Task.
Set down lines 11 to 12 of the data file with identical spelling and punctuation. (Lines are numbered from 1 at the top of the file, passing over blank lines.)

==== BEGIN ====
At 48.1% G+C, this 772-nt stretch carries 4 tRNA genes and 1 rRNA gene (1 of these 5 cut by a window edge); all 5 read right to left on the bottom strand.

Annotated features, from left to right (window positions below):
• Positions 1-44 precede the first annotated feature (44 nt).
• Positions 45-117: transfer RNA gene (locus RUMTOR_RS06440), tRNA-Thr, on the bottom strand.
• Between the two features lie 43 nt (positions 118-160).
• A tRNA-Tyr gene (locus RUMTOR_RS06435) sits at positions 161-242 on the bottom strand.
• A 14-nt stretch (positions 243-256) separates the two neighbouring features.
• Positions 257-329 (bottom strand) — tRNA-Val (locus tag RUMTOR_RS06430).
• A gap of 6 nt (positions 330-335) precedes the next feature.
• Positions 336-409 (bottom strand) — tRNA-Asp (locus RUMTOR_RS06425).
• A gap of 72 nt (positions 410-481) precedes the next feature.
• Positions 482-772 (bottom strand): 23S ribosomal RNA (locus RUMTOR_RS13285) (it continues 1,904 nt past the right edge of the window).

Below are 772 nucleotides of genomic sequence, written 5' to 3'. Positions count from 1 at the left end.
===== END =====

• A gap of 72 nt (positions 410-481) precedes the next feature.
• Positions 482-772 (bottom strand): 23S ribosomal RNA (locus RUMTOR_RS13285) (it continues 1,904 nt past the right edge of the window).